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    (Original post by Insight314)
    Like, when do I know I have enough of the knowledge I have gained from reading the textbook/lecture notes in order to attempt them?
    You're ready when (a) you understand the question and (b) when you can make a fair fist of answering it. I would say that those questions look accessible to someone who has done FM at A-level.

    Once you're there you're only going to get the lecture notes and a few hints and tips from your supervisor (if you are lucky) and then you attempt the example sheets.

    Are they usually given to undegrads after their first lecture and then told to only do the first questions (since the lecture has only covered the first questions)?
    I'll leave this for more recent Cambridge students to answer; but when I was there, the first sheets came out pretty rapidly, as it was assumed that the college would have organized supervisions to start PDQ. Supervisions in my time were 90% example sheets 10% tring to fathom out what the lecturer had said/meant.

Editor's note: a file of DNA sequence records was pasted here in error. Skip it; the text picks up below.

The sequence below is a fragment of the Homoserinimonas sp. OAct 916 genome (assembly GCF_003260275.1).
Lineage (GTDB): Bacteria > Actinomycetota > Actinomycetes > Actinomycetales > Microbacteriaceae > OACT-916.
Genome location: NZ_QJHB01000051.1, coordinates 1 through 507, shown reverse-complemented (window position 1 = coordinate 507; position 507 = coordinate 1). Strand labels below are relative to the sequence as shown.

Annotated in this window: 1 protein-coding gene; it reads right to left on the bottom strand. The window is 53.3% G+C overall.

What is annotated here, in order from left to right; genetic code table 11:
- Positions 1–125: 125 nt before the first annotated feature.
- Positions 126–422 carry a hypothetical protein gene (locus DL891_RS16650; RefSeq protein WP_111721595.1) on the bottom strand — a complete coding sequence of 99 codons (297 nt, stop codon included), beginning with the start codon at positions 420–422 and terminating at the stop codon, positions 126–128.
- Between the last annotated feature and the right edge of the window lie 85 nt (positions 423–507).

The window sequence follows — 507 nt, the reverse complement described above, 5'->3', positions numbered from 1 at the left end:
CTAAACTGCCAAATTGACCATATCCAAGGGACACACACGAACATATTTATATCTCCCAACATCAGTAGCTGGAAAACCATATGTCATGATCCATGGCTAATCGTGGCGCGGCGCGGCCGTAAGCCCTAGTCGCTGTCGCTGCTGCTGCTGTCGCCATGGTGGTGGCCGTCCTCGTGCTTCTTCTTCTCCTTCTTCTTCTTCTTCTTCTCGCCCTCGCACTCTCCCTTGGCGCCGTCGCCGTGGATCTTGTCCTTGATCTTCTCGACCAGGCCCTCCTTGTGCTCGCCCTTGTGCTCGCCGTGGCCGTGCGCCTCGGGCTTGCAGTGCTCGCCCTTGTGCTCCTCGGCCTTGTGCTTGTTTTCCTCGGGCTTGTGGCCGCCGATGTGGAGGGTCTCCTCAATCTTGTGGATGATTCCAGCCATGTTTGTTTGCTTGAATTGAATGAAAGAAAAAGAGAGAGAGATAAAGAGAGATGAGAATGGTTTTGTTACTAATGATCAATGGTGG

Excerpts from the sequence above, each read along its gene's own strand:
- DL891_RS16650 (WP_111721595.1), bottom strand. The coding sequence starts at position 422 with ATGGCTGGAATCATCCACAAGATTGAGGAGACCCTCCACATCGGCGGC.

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    (Original post by Gregorius)
    You're ready when (a) you understand the question and (b) when you can make a fair fist of answering it. I would say that those questions look accessible to someone who has done FM at A-level.

    Once you're there you're only going to get the lecture notes and a few hints and tips from your supervisor (if you are lucky) and then you attempt the example sheets.